Perhaps more important are the peripheral changes. The right coach to give a fresh approach, the right change in attitude from the manager to his failing troops, the right switch of system. Any of those things could elevate this squad without making any personnel changes, but without them it doesn’t matter who we sign – the collective is currently wrong, and the collective doesn’t get fixed by signing Christopher bloody Samba.

This is a massive summer.

  10 Responses to “Arsenal thoughts – the great fade, desire, Stoke and the mystical squad overhaul”

  1. Well said mate, but the saddest thing is, its all very close to the truth, and it certainly did not have to go this way as the warning signs have been clearly evident over the past few seasons. I pray that even it there are only a few leaving, that they will be replaced by experienced individuals.

    • I think one of the issues over the past few years is that we’ve either gone for quality or experience, never both. A few years ago we were crying out for experience. We got it – Silvestre, Campbell, and Squillaci. Not exactly what we were looking for.

      • Theres a whole other blog in that point Pete! It may be something lost in translation, but sometimes Wenger speaks in over simplifications, and they get taken on board by the media and masses. Yes we need experienced players, but, equally, top quality youngsters would improve the side just as much. For example, I dont think anyone would complan if our attack were boosted only by Lukaku and Neymar this summer. Instead we are likely to get JET and the incredibly awful Vela. It is not the age of the latter two that is the problem, it is basic lack of ability and mentality that it takes to be a class footballer.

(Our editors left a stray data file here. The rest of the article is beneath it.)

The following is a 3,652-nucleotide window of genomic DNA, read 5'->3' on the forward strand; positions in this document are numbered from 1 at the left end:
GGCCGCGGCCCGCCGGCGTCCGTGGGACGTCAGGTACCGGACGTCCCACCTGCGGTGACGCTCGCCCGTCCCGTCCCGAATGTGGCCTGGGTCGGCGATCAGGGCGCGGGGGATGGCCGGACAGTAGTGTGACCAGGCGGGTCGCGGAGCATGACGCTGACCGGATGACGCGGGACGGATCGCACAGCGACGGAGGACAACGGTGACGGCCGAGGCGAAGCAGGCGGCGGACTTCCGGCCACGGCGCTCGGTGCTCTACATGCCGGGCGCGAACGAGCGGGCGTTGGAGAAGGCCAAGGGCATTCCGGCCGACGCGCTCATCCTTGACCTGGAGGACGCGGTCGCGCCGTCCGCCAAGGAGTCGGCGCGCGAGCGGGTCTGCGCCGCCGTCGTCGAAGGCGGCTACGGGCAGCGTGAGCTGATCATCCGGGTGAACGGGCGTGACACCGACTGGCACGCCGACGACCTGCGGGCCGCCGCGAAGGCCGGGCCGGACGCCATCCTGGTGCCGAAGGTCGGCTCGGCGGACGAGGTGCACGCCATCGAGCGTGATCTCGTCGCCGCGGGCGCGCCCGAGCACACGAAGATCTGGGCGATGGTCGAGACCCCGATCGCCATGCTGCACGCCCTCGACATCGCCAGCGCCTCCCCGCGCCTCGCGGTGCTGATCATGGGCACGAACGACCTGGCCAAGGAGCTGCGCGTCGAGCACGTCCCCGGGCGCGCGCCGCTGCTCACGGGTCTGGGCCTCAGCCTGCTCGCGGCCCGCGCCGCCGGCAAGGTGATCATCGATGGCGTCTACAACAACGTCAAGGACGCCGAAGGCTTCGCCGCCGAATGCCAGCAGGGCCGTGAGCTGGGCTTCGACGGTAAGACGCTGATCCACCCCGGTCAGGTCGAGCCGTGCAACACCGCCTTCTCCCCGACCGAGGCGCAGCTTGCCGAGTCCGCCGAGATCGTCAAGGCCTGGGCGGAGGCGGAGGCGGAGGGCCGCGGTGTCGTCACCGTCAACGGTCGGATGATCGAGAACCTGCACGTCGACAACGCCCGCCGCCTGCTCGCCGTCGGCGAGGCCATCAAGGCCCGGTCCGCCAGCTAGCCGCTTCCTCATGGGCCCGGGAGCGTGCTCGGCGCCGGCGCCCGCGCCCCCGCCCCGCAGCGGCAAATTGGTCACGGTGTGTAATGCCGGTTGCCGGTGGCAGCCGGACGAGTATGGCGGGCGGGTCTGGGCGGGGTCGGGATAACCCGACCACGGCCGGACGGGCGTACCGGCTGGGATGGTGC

When it is said we need experience, what is really meant is that we need top quality players playing at the height of their careers. The problem for penny pinchers like the Arsenal heriarchy is that, to buy these players takes 25million upwards. This is why the club takes the clamour for experience, spins it around a bit, and sanctions the purchase of over the hill has-beens (Silvestre, Campbell) or 30 year old never-wases (Poor seb), and trys to fool us that they are buying experience. Yes experience would help massively. But it is absolutely possible, indeed probably preferable, to win the league with a young side who grows up together. The problem, now, this summer, every one of the past 10 summers and into the forseeable future under Kroenke, is that the club has decided it will not buy the standard of player that would imporve us significantly.

  2. <>
    ah what, i’m not copying and pasting, I AGREE with ALL your comments.
    It has almost made me cry how a team can go from being the best team in
    the world, to scared little schoolboys, and mess up everything.
    A STRONG hand is needed as coach and as captain, that is what we need.

    • Agreed – the mental side of things is 90% of the issue – signing new players doesn’t necessarily make any difference, unless they are the sort of characters to imbue those qualities on the rest.

  3. really well written mate, its all spot on. . . whoever would want fab to leave is mental, who could possibly replace him? plus as it doesnt look like hes going to barca, as they have no moneys, and finally it looks as if we will be srengthening. i think 3 or 4 players is all we need as well.
    ideally for me, i would like to see:
    denilson, almunia, rosicky, bendtner and one of diaby and arshavin i think would be ideal to leave…
    to come in…
    sakho or tasci, world class striker, obviously we would all love benzema or aguero, but i would also take hulk and falcao, a defensive midfielder is also needed, i would like to see either inler or melo i think… diarra would also be in there but considering he hated arsenal i doubt he would think of coming back…
    what do you think?

    • Can’t see Diarra coming back, but agree with the rest – we need someone to take Van Persie’s load (and protect us against his inevitable injury). If we are to continue the 4-3-3, we need to genuinely threaten from multiple sources. Hopefully Nasri will get his mojo back.

      If Arshavin leaves, we desperately need someone creating and working hard from wide positions. Ljungberg is the classic example of a player we have no match for – goals, assists, pace and determination. Another of those please Arsene…

  4. Nothing much is going to change, even if three players leave and three come in.